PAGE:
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Novell Cool Solutions: Tip
By Marcus Williamson

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Posted: 6 Dec 2001

Current version: BorderManager 3.6


Authentication to BorderManager is necessary to allow rules-based access and to provide NDS user names in the BorderManager proxy logs. As with any type of authentication, it is essential to ensure that credentials (username and password) are not compromised by any part of the authentication process.

BorderManager 2.x accommodated this requirement by requiring a separate password for BorderManager authentication, which meant that the standard NDS password was never used and never passed over the wire. However, this meant additional administration overhead in maintaining two passwords.

In BorderManager 3.x Novell provides two methods of authentication, known as "SSL" and "Single Sign On".


SSL is implemented by establishing a secure HTTP session between the BorderManager server and browser client, allowing the standard NDS username and password to be passed across the wire without being compromised.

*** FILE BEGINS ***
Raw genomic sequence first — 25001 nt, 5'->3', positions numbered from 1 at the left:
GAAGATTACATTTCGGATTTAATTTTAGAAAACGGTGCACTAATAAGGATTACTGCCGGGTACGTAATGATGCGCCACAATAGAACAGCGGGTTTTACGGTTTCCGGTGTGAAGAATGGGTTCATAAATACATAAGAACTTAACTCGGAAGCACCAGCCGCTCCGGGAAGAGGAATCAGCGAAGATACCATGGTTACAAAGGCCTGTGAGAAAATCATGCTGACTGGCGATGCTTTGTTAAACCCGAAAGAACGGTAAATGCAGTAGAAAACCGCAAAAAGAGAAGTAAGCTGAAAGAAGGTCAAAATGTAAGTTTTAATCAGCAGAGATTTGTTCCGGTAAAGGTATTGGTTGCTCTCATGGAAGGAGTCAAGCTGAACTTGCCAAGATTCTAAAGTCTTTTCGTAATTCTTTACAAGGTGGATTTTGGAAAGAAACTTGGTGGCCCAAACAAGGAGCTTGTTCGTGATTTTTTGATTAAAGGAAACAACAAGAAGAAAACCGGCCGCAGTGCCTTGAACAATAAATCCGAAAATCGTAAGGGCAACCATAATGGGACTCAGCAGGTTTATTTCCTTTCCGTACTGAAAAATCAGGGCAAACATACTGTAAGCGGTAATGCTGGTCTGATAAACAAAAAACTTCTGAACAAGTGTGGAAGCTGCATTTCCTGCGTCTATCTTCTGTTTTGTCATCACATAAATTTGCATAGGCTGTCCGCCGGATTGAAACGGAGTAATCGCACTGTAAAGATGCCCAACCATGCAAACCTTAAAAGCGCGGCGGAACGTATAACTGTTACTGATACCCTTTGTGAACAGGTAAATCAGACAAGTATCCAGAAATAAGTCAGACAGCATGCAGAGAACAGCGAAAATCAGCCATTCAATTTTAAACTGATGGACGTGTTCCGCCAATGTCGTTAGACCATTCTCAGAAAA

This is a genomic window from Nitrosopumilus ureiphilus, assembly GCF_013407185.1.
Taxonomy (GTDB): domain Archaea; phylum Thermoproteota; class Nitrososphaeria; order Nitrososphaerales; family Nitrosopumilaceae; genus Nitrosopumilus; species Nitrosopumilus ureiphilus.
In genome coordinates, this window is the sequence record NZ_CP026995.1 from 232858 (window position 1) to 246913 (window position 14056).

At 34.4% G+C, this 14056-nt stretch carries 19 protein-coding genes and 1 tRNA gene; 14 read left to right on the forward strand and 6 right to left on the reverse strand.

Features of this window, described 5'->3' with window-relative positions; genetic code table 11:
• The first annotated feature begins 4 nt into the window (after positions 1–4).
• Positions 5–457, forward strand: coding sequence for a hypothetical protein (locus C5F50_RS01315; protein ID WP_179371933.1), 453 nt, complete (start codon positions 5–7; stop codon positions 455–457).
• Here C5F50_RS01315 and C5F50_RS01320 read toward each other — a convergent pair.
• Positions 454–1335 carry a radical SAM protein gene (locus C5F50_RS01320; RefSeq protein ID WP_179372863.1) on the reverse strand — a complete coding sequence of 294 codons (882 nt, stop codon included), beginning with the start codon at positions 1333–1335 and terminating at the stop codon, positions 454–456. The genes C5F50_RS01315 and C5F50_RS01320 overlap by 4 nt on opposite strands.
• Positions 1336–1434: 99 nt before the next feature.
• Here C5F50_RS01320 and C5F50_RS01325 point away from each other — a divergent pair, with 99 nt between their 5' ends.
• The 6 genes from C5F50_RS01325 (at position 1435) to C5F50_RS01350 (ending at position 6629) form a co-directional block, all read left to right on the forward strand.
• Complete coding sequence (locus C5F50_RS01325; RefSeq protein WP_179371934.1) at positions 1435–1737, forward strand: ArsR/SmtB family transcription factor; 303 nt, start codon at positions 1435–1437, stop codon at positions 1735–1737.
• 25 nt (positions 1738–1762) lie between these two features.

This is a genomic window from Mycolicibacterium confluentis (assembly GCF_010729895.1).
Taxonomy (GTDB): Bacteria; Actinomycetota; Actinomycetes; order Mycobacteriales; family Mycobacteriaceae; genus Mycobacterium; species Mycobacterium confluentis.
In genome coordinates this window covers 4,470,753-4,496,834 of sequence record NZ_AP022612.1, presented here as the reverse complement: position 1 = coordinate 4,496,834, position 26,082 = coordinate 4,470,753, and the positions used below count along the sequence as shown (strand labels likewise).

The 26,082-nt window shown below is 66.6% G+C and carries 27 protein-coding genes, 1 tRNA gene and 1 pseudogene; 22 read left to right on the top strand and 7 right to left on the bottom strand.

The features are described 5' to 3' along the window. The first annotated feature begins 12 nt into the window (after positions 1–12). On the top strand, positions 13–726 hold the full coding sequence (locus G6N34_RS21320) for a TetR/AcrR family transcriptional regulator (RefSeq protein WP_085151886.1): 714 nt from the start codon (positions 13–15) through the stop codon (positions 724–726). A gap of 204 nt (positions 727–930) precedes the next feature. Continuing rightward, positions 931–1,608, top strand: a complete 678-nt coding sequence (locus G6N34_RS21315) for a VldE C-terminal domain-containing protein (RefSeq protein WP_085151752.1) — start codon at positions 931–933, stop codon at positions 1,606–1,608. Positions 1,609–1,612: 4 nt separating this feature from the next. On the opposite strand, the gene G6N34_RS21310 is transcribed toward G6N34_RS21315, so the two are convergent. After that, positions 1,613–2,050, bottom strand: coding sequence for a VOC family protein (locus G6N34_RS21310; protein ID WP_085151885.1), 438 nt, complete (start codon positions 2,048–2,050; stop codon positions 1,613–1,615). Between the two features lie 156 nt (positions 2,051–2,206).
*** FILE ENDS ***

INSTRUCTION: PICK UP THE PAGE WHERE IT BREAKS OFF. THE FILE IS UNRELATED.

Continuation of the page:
Single Sign On (CLNTRUST)

Single Sign On is implemented by loading a module known as CLNTRUST, usually in the login script, in a manner similar to the following:

REM This line clears the current trust relationship
REM This line establishes the trust relationship

After loading of CLNTRUST you will notice a key icon in the system tray, which you will use later to get the results.

A reversal of client/server roles

The name CLNTRUST stands for "client trust", which hints at how the utility works. However, contrary to the belief of some, it is not CLNTRUST which actively establishes a connection with the BorderManager proxy server. In fact, CLNTRUST listens patiently on port 3024 until the first browser request from the client is received at the BorderManager proxy server. At this point, it is the BorderManager server which plays the active role in soliciting information from the CLNTRUST utility. The proxy asks the CLNTRUST utility to confirm the username and authentication state of the logged in user who is on the IP address which made the proxy request. If the user has loaded CLNTRUST and is correctly logged in, then the proxy request can proceed. If not, the user is presented with an error screen informing them that they are not logged in.

The results of requests from the BorderManager server to the CLNTRUST utility can be seen by double-clicking the key icon in the system tray. To remove CLNTRUST, simply run DWNTRUST. As you can see from the login script excerpt above, it is normal to run DWNTRUST first, to clear any previous instance, followed by CLNTRUST.


To get the newest version of CLNTRUST, see TID 2958316

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